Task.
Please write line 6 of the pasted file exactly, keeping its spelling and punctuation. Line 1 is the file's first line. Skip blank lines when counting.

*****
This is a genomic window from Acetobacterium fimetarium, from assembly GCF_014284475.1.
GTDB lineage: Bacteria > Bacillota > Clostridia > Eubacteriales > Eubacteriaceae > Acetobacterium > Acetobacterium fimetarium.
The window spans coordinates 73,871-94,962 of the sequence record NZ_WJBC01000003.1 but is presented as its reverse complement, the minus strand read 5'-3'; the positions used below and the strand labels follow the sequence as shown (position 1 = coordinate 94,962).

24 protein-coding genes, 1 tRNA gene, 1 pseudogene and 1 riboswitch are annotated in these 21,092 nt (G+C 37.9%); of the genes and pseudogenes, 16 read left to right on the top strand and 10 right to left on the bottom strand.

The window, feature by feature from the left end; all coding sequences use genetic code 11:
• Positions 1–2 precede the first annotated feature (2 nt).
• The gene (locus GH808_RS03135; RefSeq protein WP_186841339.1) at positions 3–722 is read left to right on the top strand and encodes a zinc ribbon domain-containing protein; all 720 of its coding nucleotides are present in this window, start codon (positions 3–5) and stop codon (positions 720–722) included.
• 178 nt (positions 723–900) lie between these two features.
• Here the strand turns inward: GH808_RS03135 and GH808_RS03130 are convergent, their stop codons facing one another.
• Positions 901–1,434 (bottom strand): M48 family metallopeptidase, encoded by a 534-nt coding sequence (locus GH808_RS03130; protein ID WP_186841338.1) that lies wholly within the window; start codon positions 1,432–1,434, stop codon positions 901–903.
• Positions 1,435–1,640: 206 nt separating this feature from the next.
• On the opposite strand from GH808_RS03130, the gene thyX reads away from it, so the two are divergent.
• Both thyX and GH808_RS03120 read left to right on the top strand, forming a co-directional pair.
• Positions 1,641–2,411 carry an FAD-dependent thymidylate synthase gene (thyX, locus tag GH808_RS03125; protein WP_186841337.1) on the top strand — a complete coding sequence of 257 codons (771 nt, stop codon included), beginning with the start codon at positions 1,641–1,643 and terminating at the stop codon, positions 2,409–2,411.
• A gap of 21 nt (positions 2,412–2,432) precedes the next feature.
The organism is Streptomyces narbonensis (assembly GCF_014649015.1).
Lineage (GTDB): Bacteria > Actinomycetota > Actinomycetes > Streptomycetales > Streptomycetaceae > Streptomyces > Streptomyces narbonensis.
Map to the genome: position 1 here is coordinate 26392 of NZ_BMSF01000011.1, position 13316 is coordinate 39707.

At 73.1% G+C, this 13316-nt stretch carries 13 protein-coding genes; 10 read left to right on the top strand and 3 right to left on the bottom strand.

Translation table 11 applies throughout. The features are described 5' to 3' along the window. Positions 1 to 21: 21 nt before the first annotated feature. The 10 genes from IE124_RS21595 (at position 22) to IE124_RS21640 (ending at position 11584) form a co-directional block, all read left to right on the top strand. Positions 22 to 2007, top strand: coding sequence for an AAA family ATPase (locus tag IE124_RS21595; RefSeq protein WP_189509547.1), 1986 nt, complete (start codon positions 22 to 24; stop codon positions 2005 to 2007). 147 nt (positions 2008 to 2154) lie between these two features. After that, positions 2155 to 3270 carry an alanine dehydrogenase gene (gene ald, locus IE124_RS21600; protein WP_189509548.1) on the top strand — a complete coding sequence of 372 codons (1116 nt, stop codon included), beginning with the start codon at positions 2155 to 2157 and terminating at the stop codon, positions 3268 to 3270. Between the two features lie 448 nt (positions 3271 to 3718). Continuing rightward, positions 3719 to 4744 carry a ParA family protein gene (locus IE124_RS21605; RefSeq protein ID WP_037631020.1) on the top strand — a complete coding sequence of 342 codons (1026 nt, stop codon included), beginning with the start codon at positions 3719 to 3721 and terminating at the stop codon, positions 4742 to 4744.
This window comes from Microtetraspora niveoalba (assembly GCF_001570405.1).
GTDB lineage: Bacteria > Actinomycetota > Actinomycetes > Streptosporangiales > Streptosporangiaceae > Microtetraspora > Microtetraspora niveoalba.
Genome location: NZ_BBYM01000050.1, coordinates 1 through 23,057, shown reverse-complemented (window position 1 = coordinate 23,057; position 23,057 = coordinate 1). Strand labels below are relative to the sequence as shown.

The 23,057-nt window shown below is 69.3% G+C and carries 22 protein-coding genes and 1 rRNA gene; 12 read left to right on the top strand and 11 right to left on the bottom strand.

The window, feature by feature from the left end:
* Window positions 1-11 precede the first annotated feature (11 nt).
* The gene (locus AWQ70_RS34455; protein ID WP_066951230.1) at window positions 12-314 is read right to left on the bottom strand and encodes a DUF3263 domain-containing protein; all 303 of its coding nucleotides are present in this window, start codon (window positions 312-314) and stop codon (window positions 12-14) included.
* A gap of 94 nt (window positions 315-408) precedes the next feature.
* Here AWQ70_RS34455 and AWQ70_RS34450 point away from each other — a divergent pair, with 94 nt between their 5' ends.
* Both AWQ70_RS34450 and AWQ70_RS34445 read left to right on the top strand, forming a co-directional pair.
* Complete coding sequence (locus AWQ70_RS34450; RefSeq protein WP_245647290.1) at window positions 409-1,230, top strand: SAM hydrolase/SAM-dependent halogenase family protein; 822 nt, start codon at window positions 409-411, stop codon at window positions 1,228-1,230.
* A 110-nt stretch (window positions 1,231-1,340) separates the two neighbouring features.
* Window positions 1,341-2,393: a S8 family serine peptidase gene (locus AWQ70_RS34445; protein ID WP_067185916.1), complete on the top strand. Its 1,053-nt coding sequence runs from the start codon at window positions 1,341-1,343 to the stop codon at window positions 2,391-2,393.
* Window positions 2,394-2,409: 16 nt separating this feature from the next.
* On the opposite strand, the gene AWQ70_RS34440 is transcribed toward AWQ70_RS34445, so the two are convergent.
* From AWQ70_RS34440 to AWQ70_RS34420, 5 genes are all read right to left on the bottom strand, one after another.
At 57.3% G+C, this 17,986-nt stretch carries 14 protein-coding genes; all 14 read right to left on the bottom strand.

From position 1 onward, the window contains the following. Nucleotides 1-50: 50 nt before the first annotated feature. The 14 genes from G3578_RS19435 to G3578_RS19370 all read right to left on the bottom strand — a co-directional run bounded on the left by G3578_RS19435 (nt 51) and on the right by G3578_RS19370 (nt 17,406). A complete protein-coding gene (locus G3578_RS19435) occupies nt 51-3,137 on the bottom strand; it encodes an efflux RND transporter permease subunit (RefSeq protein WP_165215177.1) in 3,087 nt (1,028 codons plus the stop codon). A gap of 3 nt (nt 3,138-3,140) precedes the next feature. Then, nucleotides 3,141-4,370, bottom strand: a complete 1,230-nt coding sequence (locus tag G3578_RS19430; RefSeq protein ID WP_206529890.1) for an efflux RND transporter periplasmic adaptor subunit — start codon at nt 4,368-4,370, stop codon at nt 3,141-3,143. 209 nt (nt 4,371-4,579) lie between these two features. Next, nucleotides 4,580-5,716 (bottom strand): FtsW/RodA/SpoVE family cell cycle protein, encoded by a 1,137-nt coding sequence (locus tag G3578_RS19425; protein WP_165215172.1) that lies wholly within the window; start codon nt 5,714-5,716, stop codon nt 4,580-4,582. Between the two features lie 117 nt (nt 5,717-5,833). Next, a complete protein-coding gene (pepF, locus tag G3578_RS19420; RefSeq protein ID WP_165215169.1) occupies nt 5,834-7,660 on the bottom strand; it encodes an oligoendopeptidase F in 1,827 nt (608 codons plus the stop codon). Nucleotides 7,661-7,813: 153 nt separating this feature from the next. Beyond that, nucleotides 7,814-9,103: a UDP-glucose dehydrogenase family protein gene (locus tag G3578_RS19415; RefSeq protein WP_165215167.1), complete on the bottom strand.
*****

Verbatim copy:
• Positions 1–2 precede the first annotated feature (2 nt).